"Since the abolition of slavery,
the most easily exploited human being is the
That's pretty sad, and totally believable.
Just remember that a lot of the fodder for Dilbert
comics are provided to Scott Adams by real-world
Regarding serious exposure to
RF, I told this story in more detail somewhere before,
but here is the short version.
in the U.S. Air Force as a radar technician, the
Sgt. assigned as my trainer was giving me instruction
on how to align the circular polarizer on our S-band
search radar system. The guy was a stickler for
safety and doing things by-the-books. After setting
all the safety switches and hanging warning signs
all over the place (no actual lock-outs), we climbed
up to the antenna on the roof. He threw the safety
switch at the top of the ladder to disable the antenna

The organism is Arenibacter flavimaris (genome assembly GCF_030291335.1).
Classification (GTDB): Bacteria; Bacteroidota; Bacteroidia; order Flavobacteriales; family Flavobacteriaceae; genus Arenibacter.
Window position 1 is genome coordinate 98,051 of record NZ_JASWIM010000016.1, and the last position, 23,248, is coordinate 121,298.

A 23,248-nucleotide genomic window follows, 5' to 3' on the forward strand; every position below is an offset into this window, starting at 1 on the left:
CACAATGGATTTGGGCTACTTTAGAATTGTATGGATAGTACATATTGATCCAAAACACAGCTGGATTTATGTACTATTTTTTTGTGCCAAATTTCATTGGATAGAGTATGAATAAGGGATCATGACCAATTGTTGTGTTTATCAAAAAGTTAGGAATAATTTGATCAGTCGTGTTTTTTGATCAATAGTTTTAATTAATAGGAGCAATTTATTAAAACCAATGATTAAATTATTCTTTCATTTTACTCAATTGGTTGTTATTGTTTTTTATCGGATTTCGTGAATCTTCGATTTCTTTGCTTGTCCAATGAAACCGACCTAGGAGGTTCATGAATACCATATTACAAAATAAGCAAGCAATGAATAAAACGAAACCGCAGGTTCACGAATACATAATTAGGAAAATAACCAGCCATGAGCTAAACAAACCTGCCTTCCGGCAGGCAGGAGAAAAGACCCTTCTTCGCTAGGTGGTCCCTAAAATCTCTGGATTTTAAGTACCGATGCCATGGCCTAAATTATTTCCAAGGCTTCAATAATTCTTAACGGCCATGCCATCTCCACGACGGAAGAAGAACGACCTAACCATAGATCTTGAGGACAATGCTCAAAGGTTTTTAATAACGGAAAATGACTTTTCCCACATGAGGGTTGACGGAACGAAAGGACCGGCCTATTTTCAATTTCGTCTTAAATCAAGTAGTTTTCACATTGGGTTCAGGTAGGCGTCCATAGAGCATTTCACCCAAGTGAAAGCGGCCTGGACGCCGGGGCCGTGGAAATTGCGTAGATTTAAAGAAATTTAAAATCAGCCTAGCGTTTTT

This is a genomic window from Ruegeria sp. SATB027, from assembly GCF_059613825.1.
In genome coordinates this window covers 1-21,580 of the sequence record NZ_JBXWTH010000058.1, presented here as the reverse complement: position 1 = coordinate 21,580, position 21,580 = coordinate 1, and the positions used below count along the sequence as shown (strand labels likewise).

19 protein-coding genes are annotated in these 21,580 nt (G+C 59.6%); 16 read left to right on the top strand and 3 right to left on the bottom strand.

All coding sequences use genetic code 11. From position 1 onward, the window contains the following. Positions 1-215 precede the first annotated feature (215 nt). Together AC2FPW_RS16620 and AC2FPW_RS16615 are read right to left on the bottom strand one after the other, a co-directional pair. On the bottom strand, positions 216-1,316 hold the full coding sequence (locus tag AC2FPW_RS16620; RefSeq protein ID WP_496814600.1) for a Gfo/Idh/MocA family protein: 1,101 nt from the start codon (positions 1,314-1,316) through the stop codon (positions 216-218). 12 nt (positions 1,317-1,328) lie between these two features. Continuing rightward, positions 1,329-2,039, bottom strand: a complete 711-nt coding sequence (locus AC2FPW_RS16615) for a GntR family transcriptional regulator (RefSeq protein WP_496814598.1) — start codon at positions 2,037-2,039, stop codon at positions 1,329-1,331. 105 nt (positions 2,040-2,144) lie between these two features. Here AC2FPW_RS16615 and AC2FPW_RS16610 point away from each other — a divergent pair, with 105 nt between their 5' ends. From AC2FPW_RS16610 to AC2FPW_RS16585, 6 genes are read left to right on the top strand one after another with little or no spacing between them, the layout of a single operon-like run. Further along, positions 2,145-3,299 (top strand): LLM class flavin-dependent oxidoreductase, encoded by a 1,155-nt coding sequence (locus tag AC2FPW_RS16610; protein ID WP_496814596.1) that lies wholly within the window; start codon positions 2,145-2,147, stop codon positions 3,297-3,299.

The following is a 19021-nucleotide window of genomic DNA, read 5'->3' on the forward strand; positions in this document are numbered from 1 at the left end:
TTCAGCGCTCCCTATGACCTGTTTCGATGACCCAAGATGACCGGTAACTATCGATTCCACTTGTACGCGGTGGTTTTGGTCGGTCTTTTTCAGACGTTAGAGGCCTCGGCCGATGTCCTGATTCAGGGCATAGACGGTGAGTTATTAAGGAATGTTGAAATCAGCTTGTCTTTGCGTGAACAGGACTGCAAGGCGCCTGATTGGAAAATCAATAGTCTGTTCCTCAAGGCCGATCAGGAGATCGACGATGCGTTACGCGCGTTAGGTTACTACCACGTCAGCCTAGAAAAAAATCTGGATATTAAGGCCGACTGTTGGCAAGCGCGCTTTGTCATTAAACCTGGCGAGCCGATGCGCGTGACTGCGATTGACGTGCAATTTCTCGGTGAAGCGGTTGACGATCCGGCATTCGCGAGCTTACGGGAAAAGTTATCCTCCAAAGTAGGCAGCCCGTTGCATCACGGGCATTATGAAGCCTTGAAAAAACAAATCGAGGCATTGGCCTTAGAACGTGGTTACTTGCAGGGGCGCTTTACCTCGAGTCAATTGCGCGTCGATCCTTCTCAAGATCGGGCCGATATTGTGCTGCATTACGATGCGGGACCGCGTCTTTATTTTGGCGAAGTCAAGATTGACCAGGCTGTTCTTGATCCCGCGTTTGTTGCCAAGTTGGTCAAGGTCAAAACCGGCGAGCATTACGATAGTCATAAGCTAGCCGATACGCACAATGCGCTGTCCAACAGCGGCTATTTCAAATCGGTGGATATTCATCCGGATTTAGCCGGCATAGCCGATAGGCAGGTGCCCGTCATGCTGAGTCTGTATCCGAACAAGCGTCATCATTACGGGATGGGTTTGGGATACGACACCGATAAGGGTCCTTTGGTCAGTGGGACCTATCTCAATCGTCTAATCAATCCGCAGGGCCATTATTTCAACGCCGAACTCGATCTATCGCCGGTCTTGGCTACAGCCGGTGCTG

rotation motor. Aligning the circular polarizer
involved using wrenches and some feeler gauges.
Adjustments were made from the front of the feed
horn. He sat down, spread out the tools, and after
give me some verbal instruction, set about taking
the cover off the feed horn. A moment after getting
in front of the feed horn, he pulled back quickly
and asked me if I heard a strange sound. No, I hadn't
heard anything. He swung back into position and
immediately pulled back again. Sarge was shaking
his head and commented about the loud noise he had
heard again. Suddenly he got up and rushed down
to the transmitter and discovered that it was still
powered on. That was not a happy sergeant. No one
else was around, so he must have been responsible
for the Tx being on. Poor guy, he was really freaked
out for a few days - probably expecting to die suddenly
at any time. I know that he lived for at least three
more years until I got out of the service.
It is scary what we are all capable of doing
to ourselves, regardless of how careful we are.
- Kirt Blattenberger
RF Cafe Progenitor & Webmaster